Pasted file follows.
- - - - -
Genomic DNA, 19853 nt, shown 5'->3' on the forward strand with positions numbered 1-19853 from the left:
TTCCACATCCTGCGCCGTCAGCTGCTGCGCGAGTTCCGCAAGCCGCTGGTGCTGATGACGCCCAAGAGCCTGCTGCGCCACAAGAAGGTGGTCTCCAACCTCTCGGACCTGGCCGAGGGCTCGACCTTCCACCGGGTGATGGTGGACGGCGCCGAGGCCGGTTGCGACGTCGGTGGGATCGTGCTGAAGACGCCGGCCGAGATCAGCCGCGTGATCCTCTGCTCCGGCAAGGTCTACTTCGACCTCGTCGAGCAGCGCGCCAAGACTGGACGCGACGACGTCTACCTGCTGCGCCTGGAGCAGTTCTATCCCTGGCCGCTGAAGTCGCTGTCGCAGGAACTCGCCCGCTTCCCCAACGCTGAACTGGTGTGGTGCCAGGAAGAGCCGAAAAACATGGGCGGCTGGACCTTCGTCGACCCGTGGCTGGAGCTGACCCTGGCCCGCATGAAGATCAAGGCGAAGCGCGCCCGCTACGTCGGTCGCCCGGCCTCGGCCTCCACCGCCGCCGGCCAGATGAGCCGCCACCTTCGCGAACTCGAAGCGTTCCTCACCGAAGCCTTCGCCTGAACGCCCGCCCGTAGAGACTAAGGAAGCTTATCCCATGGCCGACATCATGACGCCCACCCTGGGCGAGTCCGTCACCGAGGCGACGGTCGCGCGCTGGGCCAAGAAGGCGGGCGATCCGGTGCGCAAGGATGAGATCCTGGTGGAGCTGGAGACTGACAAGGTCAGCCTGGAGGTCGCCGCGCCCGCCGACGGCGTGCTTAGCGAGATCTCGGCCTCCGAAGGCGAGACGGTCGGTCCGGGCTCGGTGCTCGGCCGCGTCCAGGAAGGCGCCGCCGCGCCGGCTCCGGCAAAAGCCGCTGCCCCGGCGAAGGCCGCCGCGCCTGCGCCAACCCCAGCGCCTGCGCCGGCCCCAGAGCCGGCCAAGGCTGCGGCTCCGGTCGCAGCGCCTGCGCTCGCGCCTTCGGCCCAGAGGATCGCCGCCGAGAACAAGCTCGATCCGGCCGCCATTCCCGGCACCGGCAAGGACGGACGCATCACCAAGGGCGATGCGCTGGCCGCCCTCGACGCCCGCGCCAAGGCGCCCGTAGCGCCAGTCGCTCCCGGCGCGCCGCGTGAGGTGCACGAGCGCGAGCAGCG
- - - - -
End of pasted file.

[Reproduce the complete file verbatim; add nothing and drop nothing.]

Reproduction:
Genomic DNA, 19853 nt, shown 5'->3' on the forward strand with positions numbered 1-19853 from the left:
TTCCACATCCTGCGCCGTCAGCTGCTGCGCGAGTTCCGCAAGCCGCTGGTGCTGATGACGCCCAAGAGCCTGCTGCGCCACAAGAAGGTGGTCTCCAACCTCTCGGACCTGGCCGAGGGCTCGACCTTCCACCGGGTGATGGTGGACGGCGCCGAGGCCGGTTGCGACGTCGGTGGGATCGTGCTGAAGACGCCGGCCGAGATCAGCCGCGTGATCCTCTGCTCCGGCAAGGTCTACTTCGACCTCGTCGAGCAGCGCGCCAAGACTGGACGCGACGACGTCTACCTGCTGCGCCTGGAGCAGTTCTATCCCTGGCCGCTGAAGTCGCTGTCGCAGGAACTCGCCCGCTTCCCCAACGCTGAACTGGTGTGGTGCCAGGAAGAGCCGAAAAACATGGGCGGCTGGACCTTCGTCGACCCGTGGCTGGAGCTGACCCTGGCCCGCATGAAGATCAAGGCGAAGCGCGCCCGCTACGTCGGTCGCCCGGCCTCGGCCTCCACCGCCGCCGGCCAGATGAGCCGCCACCTTCGCGAACTCGAAGCGTTCCTCACCGAAGCCTTCGCCTGAACGCCCGCCCGTAGAGACTAAGGAAGCTTATCCCATGGCCGACATCATGACGCCCACCCTGGGCGAGTCCGTCACCGAGGCGACGGTCGCGCGCTGGGCCAAGAAGGCGGGCGATCCGGTGCGCAAGGATGAGATCCTGGTGGAGCTGGAGACTGACAAGGTCAGCCTGGAGGTCGCCGCGCCCGCCGACGGCGTGCTTAGCGAGATCTCGGCCTCCGAAGGCGAGACGGTCGGTCCGGGCTCGGTGCTCGGCCGCGTCCAGGAAGGCGCCGCCGCGCCGGCTCCGGCAAAAGCCGCTGCCCCGGCGAAGGCCGCCGCGCCTGCGCCAACCCCAGCGCCTGCGCCGGCCCCAGAGCCGGCCAAGGCTGCGGCTCCGGTCGCAGCGCCTGCGCTCGCGCCTTCGGCCCAGAGGATCGCCGCCGAGAACAAGCTCGATCCGGCCGCCATTCCCGGCACCGGCAAGGACGGACGCATCACCAAGGGCGATGCGCTGGCCGCCCTCGACGCCCGCGCCAAGGCGCCCGTAGCGCCAGTCGCTCCCGGCGCGCCGCGTGAGGTGCACGAGCGCGAGCAGCG